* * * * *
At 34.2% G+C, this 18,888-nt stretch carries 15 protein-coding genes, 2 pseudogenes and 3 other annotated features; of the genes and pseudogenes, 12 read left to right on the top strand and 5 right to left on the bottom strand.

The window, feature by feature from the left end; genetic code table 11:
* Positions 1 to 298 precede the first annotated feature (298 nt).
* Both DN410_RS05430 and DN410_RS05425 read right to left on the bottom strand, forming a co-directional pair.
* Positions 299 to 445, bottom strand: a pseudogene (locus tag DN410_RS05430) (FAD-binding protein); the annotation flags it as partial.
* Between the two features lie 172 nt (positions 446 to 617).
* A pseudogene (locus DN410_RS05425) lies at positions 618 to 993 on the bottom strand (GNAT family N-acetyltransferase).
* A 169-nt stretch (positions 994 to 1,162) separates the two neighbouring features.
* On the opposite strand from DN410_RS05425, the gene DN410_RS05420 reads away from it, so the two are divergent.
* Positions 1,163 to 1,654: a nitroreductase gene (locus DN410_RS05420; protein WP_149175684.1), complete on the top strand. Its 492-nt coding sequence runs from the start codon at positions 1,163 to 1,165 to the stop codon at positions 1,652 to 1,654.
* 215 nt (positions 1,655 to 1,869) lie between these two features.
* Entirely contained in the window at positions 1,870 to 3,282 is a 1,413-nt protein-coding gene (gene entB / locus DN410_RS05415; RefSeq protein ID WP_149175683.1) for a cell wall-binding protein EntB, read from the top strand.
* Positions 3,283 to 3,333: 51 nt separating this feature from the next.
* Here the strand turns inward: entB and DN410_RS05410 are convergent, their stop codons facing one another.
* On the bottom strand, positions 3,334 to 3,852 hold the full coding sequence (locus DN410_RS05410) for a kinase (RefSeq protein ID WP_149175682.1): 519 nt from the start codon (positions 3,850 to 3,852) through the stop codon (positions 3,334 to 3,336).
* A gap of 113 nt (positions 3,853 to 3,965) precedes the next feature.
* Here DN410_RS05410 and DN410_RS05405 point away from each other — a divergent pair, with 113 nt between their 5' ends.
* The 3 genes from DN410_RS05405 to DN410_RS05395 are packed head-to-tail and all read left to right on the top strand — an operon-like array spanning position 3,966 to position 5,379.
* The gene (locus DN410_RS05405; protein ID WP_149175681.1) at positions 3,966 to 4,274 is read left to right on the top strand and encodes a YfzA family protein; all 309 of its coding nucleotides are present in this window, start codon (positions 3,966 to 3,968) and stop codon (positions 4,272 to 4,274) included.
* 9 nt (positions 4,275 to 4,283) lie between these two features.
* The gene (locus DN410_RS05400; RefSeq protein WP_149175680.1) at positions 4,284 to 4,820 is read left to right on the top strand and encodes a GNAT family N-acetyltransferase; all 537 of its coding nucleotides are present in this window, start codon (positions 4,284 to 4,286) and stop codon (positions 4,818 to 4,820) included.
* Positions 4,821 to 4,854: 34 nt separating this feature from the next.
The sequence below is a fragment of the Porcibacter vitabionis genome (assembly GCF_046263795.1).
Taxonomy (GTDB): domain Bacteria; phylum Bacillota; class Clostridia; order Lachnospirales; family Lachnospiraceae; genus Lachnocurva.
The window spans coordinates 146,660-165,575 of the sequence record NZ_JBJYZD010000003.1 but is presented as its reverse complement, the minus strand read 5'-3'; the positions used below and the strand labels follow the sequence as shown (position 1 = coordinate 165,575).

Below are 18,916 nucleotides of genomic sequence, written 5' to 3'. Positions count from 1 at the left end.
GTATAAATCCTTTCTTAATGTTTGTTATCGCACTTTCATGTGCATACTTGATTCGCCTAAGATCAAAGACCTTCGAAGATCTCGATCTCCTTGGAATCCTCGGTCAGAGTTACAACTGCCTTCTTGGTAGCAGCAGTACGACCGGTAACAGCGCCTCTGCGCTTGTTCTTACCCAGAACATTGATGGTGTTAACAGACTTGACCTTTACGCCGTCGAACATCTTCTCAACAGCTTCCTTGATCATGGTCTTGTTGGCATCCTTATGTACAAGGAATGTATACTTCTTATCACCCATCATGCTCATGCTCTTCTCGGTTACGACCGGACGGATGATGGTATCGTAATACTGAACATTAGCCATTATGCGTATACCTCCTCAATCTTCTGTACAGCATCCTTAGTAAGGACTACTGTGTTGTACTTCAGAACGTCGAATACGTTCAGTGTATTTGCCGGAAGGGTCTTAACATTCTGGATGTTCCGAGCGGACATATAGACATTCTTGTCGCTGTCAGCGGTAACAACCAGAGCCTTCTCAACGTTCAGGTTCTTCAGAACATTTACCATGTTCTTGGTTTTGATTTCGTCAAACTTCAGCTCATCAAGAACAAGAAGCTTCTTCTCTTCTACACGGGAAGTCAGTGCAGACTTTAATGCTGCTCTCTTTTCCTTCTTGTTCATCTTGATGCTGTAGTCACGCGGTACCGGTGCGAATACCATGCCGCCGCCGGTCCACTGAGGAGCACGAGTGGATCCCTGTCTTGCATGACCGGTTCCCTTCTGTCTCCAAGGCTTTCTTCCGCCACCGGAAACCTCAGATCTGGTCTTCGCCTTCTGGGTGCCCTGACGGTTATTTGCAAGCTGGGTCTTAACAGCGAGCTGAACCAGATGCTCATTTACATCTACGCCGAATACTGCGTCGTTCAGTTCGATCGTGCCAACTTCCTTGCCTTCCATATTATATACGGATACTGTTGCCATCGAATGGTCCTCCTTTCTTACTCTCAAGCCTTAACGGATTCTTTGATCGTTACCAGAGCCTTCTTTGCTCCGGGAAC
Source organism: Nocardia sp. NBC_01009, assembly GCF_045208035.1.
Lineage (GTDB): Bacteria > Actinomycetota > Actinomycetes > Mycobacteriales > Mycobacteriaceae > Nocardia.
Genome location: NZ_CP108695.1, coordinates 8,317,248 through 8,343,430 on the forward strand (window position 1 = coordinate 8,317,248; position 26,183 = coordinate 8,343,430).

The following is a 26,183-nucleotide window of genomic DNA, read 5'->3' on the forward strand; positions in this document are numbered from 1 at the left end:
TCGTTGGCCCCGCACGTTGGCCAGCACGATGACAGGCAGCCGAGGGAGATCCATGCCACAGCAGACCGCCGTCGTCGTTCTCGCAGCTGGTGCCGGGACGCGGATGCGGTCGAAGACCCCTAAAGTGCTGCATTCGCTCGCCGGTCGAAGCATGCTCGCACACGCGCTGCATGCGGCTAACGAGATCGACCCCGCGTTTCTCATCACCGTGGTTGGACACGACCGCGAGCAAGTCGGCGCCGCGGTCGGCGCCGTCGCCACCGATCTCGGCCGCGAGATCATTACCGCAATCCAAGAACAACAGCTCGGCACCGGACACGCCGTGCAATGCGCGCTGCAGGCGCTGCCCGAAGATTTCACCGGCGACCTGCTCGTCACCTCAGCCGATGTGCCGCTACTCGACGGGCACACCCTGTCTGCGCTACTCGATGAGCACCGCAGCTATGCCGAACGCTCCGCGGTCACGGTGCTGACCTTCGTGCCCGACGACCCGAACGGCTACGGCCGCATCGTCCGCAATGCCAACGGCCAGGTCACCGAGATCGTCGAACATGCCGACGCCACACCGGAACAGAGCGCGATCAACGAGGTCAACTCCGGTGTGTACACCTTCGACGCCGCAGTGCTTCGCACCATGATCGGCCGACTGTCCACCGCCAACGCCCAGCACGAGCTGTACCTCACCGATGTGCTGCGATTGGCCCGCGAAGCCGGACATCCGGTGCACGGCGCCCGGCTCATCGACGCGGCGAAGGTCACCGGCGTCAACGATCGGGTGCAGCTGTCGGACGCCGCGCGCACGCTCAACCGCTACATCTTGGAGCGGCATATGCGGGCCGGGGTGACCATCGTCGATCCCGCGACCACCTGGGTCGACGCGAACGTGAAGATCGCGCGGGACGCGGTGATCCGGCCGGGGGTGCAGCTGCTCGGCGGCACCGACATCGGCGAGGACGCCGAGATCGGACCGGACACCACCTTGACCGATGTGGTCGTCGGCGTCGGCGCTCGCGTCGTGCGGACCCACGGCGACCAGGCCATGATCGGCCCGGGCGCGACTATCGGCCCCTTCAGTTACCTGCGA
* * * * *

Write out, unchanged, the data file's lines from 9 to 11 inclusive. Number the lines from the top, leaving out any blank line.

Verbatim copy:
* On the opposite strand from DN410_RS05425, the gene DN410_RS05420 reads away from it, so the two are divergent.
* Positions 1,163 to 1,654: a nitroreductase gene (locus DN410_RS05420; protein WP_149175684.1), complete on the top strand. Its 492-nt coding sequence runs from the start codon at positions 1,163 to 1,165 to the stop codon at positions 1,652 to 1,654.
* 215 nt (positions 1,655 to 1,869) lie between these two features.